Found this little guy (along with about 8 of his cousins) munching on the leaves of my tomato plants. A gorgeous little destructive creature. We've been moving them to a near by tree, hoping they'll leave the garden alone.
This year I volunteered to grow flowers for the Flower Tower--a community art project that was part of a local art/party festival. A friend and co-worker was overseeing the growing, someone sewed bags (made from recycled billboard material - if I remember correctly), and a bunch of us grew flowers for them. At the event, attendees planted individual flowers in the bags, and when it was all over, the flowers were mostly broken down and given to schools and retirement communities. (To see the flower tower up: here) I grew wildflowers and nasturtium and transplanted them into the bags just before the event. (Note: The bags have holes punched into the bottom for drainage).While in my care, I noticed the bags hung well on my deck (with bungie chords)--so well, that I asked to buy an empty bag when the event was over. >Instead, my friend gave me a bag full of flowers (below). The bag takes up no floor space on my small deck garden (and so, is a great use of space), and the flowers seem to love it. This is definitely one of cooler containers in the garden - and will be a permanent fixture for sure.
Our friends Elizabeth & Taylor invited us down to Little Compton to a vacay home they'd been borrowing for a few days. The lake was gorgeous and incredibly quiet. Being the experts we are at canoeing these days, we jumped right into a row boat. I don't think we successfully traveled more than 200 feet away from the shore, because we couldn't stop going in circles. We even had to be towed in by our friends in the canoe. It was shameful and terribly hilarious. Thus all the smiles. A highlight of the summer.
I'm sure that most local farms have harvested their beets by this point in the summer...but since our first attempt at pulling them up revealed tiny beets, we're leaving 'em in. Aren't they pretty? Unexpected color for the deck garden.
My co-worker used to work at Smoke & Pickles in Westport, MA, and raves about all the things you can pickle. And for some reason, 1/2 the staff where I work says pickled green beans in a bloody mary is to die for (mental note: check that out some time soon). Since the extra zucchinis from our CSA have been piling up, I thought maybe I'd try pickling them.
Cukes from our CSA, 8/8/10.
So when my friend at work sent me a pickled zucchini recipe, I gave it a go. Except I didn't have zucchinis. I had CUCUMBERS. You'd think I would be able to tell the difference... These pickled cucumbers (yes, just pickles) are wonderfully spicy and sweet, and deserving of a higher status than that of the lowly condiment.
Zucchini Pickles (or my version: Cucumber Pickles) Cooking Light August 2010
Combine 4 cups 1/8-inch zucchini slices, 1 cup slivered sweet onion, and 3 thinly sliced garlic cloves in a glass bowl. Bring 1 cup white vinegar, 1/2 sugar, 3/4 teaspoon crushed red pepper, 1 teaspoon mustard seeds, and 3/4 teaspoon kosher salt to a boil; pour over zucchini mixture. Cover and chill 24 hours.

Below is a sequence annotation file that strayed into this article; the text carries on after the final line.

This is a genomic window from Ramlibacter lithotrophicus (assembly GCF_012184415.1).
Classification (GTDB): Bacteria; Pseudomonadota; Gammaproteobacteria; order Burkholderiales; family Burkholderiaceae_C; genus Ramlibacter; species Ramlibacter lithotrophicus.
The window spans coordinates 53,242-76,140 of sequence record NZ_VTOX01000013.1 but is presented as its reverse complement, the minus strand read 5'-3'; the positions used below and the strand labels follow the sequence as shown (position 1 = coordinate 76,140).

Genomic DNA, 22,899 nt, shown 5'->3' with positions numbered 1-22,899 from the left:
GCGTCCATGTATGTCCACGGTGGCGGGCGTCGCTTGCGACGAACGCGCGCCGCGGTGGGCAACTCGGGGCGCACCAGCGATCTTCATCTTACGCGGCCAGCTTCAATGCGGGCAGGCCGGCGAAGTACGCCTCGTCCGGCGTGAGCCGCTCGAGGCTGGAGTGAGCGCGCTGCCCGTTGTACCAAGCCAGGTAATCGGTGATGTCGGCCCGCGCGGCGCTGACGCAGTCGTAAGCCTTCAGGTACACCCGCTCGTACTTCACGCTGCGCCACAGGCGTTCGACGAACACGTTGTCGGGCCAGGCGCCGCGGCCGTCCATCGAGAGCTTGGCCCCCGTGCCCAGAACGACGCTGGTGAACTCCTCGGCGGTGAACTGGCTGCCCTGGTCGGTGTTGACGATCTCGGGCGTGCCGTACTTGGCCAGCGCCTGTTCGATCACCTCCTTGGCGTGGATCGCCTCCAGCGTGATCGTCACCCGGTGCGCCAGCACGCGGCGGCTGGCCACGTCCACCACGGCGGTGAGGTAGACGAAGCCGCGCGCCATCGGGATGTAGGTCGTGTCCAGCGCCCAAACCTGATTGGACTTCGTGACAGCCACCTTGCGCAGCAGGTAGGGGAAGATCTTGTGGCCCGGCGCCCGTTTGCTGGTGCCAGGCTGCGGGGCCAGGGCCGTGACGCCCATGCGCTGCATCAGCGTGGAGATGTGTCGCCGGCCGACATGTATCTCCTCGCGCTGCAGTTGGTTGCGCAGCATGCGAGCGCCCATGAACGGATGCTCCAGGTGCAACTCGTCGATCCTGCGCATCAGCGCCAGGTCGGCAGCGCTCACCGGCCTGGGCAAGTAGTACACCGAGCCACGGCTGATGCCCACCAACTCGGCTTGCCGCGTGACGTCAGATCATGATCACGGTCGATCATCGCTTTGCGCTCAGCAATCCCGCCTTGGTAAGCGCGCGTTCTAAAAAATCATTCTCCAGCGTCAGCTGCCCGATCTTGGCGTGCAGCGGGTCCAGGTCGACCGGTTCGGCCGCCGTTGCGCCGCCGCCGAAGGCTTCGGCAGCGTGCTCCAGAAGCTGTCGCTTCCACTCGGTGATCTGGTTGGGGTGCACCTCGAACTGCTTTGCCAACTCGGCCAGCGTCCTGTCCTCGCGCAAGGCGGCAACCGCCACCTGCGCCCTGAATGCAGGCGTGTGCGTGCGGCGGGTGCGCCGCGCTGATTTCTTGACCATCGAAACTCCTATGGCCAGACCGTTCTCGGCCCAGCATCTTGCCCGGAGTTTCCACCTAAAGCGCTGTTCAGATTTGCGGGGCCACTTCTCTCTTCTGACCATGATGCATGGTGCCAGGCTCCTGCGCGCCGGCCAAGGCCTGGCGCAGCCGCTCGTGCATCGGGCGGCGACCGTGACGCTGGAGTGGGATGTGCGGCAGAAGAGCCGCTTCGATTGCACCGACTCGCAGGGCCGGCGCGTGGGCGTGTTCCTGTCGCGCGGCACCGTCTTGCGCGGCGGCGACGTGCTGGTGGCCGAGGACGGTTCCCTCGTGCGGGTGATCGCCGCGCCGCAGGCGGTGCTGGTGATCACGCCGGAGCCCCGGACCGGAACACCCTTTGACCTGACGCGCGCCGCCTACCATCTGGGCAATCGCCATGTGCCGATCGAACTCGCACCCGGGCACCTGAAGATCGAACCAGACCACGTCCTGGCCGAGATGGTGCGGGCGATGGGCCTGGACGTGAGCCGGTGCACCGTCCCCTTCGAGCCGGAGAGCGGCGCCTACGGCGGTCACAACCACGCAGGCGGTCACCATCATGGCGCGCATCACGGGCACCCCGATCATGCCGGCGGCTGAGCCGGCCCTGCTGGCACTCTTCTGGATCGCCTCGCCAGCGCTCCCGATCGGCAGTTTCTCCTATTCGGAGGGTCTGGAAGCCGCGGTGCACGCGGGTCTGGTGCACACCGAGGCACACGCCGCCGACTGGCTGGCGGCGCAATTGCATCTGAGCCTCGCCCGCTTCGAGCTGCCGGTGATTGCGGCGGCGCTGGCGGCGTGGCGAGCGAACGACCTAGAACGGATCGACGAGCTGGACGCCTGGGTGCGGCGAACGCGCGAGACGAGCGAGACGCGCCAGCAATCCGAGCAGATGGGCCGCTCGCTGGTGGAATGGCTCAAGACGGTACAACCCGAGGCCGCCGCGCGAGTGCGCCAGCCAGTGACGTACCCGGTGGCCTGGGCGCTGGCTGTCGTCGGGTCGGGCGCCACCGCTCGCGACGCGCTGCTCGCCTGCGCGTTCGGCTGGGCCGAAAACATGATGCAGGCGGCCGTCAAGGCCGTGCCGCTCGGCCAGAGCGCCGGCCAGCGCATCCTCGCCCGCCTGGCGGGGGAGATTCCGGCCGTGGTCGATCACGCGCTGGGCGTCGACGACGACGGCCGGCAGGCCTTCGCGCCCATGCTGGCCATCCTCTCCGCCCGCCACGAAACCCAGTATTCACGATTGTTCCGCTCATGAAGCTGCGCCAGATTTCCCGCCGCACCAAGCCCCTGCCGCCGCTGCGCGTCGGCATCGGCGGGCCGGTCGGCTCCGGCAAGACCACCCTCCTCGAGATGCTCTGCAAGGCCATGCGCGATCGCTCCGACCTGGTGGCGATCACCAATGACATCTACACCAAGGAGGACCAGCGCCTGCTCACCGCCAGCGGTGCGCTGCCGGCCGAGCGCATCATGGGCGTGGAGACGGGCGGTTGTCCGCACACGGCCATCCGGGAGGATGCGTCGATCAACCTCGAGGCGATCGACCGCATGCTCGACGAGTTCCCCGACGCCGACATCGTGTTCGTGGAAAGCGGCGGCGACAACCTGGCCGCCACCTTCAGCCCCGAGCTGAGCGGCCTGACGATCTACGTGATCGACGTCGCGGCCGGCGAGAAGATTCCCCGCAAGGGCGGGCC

I still know so little about gardening. Barely a year ago, I had no idea how many fruits/veggies flower before fruiting. I've now watched tomatoes, peppers, eggplants, and squash/lemon cukes....all flower, presumably get fertilized by bees & things, then the flower dries up (sometimes falls off), and where the flower was, the plant starts to fruit. The eggplant plant was a nice surprise this year: it had lots of lavender flowers, though only one produced an eggplant that survived. Did you know that sometimes the flowers close later in the day? Early Wed. morning (7/20), I snapped this eggplant flower (above).
When I came home that afternoon, the sky was dark and it was about to storm. Here's the same flower, around 5:45 pm on Wed., probably gearing up for the storm. This particular flower dried up, dropped off, and disappeared.
Phone pic, 7/26/10.
And for a while I had two fruits making a go for it, but squirrels ate the little one. In the end, one survived....
And it appears that I'm growing a "Casper" variety of eggplant -- white/ivory eggplants that grow to 6-8" long. I didn't even know there were white eggplants. Lemon cukes, white eggplant, green striped tomatoes, orange carrot jalapenos, last year's red basil, and a chocolate flavored mint plant? These varieties are so easy to find in seed packs, and so often missing from stores. Next year...purple carrots (pics).
I love Nasturtium leaves--they're like lily-pads, or little frog feet, reaching out. Great flowers too, but my little nasturiums aren't growing. They like this size and they're stubbornly sticking with it. A nasturtium plant in E's garden: